Now, a corporate entity is indeed needed to get along in today’s world. Such things as being able to collect and disburse money on any kind of useful scale, to get insurance, to rent space, to host Internet and social media presences, etc., are all greatly aided by the existence of some sort of corporate structure. In the case of a United States-based corporation, that would be a non-profit corporation, given Nova Roma’s religious and educational functions.

But never let it be said that Nova Roma’s Constitution, its laws, its magistrates, or its actions are somehow tied to the existence of some US corporate entity. From Nova Roma’s point of view, such a corporate entity is a convenience and a means to the end of fulfilling its purposes.

But when it comes down to it, Nova Roma does not need a corporation to survive or function. It managed for three years before the first corporation was created, and will continue to do so no matter what happens with the current corporate structure. Of course, we all hope for an amicable reconciliation with the current corporate Board of Directors and the government of Nova Roma. No one wants a swift and happy end to the dispute more than I. A warm and useful relationship between Nova Roma and the corporation can only be to the benefit of our Republic.

But Nova Roma is not the corporation, and never has been. Nova Roma is a sovereign nation created to restore the worship of the Gods of Rome, because such worship requires a sovereign nation. Never let anyone tell you otherwise.

Contra quod Parilibus Pacis Deorum

Salvete omnes,

(nn;ll* – the proposal was justified because of a nonsensical coincidence of dates, the conversion of followers of the ancient Gods is not something to be celebrated, we explicitly claim sovereignty over the city of Rome equal to that of the Vatican, Christianity doesn’t acknowledge the validity of our Religio, so there’s no reason we should recognize it.)

As one of the co-founders of Nova Roma, I wish to speak against the proposed item currently being discussed by the Senate, the ” Identification of Christianity as belonging among the traditions of Rome” which our esteemed Consul attempted to force through by edict, which was only stopped by the valiant actions of one of our Tribunes. 

I will speak plainly. This proposal is a dagger aimed at the very heart of our Republic. It is an evil, and can serve no possible purpose other than to undermine the very purpose for which Nova Roma was founded, and the very foundation stone upon which our Res Publica sits.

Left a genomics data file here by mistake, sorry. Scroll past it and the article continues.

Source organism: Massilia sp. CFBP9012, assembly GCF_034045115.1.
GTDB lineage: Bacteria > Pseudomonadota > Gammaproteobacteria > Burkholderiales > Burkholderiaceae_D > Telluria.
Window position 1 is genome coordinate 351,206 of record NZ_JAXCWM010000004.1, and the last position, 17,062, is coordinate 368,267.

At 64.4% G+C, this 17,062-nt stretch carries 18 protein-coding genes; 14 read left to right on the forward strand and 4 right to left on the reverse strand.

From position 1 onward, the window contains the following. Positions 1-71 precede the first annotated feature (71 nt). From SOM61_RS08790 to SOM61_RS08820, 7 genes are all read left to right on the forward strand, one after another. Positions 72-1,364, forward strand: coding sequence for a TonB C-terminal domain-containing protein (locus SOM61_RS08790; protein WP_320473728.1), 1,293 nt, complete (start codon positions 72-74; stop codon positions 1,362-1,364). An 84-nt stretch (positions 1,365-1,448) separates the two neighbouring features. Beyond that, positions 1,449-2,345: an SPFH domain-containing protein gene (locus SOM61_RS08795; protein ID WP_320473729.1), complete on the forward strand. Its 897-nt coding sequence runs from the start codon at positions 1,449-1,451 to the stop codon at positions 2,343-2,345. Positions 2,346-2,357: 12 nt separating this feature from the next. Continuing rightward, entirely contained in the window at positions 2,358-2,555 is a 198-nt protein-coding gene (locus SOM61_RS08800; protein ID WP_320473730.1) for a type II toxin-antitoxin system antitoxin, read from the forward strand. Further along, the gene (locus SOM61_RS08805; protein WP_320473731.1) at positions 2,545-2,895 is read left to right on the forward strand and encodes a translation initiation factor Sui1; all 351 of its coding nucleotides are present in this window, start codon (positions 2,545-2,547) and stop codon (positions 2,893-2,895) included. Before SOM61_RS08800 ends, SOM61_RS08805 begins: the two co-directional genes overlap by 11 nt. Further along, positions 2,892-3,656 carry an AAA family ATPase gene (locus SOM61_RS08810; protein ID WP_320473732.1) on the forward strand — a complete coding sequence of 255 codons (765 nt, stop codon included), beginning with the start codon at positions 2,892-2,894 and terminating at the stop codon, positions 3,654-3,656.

On its face, the fact is that this was brought into being upon the flimsiest of excuses – the fact that two holidays happened to coincide, which is an event which has happened dozens of times in the past, and which is dictated by nothing more than simple mathematics. It is worth pointing out that the date of Easter is variable even within Christianity, and that millions of Christians are only celebrating their holiday tomorrow, according to the Orthodox tradition. Add to that the fact that according to the Julian calendar, which was in effect during the period of pagan Roman civilization, which is defined in our Constitution as ending in 394 CE, when the altar of Victory was removed from the Senate, would place the two holidays on very different dates, and the folly of ascribing meaning to this coincidental nonsense become clear.

The substance of this proposal is much more insidious, however.
The author of this proposal has, it seems, forgotten the very reason for the foundation of our Res Publica. As someone who was there at the beginning, allow me to provide that much-needed context. Nova Roma was intended to provide a home for those of us who worship the ancient Gods of Rome; Jupiter, Venus, Mars, the lares and penates, and all the rest. The entire justification for needing a public polity was for the function of the Religio Publica, in order to provide the missing half of the Religio Romana for those people who were already practicing, or who intended to practice, the Religio Privata. That, in essence, is why there exists a Nova Roma in the first place. Everything else — the education in Latin, the educational outreach, the cooking, the clothing, the magistracies, the elections, the offices, the reenactment legions, and all the rest, while certainly wonderful and worthwhile — everything is secondary to that one, primary intention. The practice of the Pagan Religio.

And the proposal to officially recognize the Christian god entirely undermines that prime mover for our very existence. Of course, a Christian wouldn’t see it that way, so of course the point of view of the Gods of Rome doesn’t matter.
But we need look no further than the words of the proposal to see how it falls apart under scrutiny:

“There are still among us who cannot forget that Christianity eliminated our ancestral religion, however, during the 1500 years after the fall of Rome, Christianity also became an ancestral religion of Rome, and almost all of the ancestors of the present day Nova Romans were Christians generations after generations since the fall of Rome. The state religion of Rome was Christian ever since, and Christianity rules Rome and the inhabitants of Rome today. We cannot deny these facts, and as a polytheist culture, we cannot deny the divinity of the Christian god or the validity of the Christian religion, either. We cannot continue to consider the Christian god a foreign god, either, after his cult in Rome was established about 1950 years ago and it has been the official religion for 1600 years.”

No, no, and NO I say! This is completely pig-ignorant of not only Roman history, but Nova Roman history and law as well.